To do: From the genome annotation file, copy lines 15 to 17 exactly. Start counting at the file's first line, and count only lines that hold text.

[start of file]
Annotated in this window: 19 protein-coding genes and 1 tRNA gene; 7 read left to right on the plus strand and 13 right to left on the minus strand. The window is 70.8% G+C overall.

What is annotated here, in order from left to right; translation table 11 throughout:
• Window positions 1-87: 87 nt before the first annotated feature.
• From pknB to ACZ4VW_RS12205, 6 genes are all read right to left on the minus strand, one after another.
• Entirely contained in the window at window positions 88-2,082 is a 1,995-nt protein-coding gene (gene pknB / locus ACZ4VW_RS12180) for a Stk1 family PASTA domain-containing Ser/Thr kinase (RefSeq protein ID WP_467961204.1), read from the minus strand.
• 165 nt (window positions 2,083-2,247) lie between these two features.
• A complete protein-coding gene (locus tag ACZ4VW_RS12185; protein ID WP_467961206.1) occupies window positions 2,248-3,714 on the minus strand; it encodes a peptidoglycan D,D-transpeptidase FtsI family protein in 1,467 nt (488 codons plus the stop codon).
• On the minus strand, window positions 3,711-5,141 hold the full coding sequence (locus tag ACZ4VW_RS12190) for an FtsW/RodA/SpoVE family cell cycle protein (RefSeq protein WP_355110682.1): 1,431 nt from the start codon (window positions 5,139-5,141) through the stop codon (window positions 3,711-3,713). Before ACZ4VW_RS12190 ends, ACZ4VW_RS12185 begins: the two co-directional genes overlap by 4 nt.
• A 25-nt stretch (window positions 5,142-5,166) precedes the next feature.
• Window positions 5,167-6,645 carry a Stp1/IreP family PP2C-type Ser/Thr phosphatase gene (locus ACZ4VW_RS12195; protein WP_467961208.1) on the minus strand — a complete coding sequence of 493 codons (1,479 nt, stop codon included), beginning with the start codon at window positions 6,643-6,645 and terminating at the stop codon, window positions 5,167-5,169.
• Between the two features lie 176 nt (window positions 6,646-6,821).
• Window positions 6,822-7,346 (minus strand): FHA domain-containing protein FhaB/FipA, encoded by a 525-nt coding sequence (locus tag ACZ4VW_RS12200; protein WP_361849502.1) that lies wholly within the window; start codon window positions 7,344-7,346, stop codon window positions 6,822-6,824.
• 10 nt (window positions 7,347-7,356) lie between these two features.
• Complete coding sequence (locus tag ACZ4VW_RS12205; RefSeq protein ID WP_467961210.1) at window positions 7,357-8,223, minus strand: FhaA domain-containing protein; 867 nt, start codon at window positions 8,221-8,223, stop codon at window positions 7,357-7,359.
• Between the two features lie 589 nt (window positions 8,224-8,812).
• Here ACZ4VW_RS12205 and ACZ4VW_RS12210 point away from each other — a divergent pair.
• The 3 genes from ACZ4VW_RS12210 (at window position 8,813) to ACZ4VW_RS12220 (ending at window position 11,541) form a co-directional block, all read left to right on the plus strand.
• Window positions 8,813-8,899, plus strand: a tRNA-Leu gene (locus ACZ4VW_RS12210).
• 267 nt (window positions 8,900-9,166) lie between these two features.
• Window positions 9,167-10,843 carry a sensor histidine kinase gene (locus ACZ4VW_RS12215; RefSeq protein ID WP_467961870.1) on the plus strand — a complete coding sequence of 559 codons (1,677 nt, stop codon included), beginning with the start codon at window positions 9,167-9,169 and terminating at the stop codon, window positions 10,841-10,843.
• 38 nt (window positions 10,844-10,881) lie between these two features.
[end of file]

• Between the two features lie 589 nt (window positions 8,224-8,812).
• Here ACZ4VW_RS12205 and ACZ4VW_RS12210 point away from each other — a divergent pair.
• The 3 genes from ACZ4VW_RS12210 (at window position 8,813) to ACZ4VW_RS12220 (ending at window position 11,541) form a co-directional block, all read left to right on the plus strand.